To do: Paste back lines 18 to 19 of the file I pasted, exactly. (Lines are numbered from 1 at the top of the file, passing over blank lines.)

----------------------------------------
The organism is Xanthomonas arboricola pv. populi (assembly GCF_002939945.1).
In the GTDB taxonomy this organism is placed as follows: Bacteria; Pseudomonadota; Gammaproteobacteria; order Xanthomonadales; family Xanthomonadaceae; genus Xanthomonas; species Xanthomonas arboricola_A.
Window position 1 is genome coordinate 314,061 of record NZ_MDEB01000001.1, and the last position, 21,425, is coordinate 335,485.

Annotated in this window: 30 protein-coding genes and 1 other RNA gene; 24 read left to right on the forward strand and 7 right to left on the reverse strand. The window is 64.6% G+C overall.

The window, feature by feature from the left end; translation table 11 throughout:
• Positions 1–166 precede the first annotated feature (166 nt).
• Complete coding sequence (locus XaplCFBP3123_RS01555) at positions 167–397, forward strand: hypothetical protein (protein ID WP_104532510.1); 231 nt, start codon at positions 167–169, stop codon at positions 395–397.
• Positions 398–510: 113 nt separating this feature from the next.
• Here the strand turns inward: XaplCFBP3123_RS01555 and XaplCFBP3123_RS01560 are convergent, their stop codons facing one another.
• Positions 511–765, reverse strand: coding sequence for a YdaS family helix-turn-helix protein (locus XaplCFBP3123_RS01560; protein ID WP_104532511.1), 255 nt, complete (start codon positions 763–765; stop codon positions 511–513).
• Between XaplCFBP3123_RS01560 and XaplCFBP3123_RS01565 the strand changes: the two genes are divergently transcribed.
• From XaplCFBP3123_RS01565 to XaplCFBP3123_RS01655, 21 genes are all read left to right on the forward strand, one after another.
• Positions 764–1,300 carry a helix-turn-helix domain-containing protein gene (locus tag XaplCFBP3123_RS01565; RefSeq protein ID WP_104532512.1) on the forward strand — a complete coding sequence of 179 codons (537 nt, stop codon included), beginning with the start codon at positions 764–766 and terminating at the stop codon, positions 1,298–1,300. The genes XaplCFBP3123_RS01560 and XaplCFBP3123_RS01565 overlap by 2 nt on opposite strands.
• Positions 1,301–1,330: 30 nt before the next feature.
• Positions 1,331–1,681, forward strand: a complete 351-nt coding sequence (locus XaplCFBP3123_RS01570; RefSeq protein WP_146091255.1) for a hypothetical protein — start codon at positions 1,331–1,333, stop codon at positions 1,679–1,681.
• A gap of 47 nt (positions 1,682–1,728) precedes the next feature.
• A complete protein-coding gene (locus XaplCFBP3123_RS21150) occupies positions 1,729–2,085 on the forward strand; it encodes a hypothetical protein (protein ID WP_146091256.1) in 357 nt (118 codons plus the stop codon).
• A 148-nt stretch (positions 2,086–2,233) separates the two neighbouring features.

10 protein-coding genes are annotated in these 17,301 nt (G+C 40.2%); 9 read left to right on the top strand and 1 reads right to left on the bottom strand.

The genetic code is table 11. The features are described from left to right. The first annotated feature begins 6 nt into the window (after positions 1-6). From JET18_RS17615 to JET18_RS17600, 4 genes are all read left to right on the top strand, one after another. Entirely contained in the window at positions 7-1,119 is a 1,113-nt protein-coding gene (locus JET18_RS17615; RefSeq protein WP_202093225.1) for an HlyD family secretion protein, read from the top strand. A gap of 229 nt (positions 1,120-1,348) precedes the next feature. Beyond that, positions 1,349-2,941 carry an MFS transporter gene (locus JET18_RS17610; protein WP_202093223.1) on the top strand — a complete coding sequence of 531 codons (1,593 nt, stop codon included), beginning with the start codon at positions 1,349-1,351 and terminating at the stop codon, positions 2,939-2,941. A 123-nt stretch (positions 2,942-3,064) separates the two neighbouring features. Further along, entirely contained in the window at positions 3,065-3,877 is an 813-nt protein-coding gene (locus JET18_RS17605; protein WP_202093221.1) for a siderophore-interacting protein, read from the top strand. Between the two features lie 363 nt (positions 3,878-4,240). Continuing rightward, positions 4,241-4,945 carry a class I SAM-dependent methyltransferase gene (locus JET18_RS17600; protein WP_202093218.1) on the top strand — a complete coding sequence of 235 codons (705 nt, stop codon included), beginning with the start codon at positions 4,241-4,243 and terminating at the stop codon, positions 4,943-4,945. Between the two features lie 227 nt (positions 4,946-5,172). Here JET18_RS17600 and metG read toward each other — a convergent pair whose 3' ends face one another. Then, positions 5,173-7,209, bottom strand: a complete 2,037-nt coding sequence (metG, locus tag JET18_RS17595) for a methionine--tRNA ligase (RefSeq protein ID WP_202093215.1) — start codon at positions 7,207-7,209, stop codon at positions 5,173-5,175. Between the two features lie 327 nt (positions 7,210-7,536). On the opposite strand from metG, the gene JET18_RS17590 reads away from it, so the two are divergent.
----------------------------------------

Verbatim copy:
• A 148-nt stretch (positions 2,086–2,233) separates the two neighbouring features.

10 protein-coding genes are annotated in these 17,301 nt (G+C 40.2%); 9 read left to right on the top strand and 1 reads right to left on the bottom strand.